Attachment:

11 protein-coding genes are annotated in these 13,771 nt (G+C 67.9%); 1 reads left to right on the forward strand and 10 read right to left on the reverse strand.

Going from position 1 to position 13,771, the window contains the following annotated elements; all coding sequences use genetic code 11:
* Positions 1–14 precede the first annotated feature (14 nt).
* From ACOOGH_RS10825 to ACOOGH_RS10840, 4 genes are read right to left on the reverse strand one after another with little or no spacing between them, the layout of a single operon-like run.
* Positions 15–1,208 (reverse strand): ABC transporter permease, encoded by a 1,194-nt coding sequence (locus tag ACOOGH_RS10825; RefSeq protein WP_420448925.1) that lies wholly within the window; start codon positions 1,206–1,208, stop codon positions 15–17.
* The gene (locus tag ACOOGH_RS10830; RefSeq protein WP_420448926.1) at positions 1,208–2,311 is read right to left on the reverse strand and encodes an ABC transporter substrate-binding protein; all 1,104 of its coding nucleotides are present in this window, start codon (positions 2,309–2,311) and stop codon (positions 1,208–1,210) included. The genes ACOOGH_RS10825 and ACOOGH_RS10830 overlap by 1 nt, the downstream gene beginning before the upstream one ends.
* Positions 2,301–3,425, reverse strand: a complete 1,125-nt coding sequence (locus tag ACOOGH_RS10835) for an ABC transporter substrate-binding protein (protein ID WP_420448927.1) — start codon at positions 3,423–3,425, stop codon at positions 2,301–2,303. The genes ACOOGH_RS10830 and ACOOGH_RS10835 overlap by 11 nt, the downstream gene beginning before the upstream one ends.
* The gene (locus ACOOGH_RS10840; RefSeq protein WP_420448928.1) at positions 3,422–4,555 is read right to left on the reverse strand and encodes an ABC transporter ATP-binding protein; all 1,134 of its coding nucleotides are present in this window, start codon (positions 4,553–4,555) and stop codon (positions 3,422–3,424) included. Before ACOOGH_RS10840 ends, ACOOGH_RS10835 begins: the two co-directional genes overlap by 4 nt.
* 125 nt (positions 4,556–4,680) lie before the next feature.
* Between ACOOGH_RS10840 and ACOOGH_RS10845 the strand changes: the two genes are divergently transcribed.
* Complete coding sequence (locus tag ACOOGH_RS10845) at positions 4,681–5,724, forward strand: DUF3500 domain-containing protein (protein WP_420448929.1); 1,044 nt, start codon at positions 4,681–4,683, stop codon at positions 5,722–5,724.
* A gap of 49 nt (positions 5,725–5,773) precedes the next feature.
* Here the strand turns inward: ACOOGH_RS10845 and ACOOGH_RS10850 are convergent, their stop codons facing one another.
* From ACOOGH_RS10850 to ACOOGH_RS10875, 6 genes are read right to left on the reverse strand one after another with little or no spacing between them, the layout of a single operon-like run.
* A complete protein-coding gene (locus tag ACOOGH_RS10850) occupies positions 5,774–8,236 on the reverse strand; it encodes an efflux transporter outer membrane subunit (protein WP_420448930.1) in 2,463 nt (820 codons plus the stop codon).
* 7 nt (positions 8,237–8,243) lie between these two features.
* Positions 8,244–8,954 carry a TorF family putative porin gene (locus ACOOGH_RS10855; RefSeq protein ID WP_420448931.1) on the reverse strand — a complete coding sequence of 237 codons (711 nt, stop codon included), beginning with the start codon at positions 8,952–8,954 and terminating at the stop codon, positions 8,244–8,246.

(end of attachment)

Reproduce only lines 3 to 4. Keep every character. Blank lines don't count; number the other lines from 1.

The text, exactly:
* Positions 1–14 precede the first annotated feature (14 nt).
* From ACOOGH_RS10825 to ACOOGH_RS10840, 4 genes are read right to left on the reverse strand one after another with little or no spacing between them, the layout of a single operon-like run.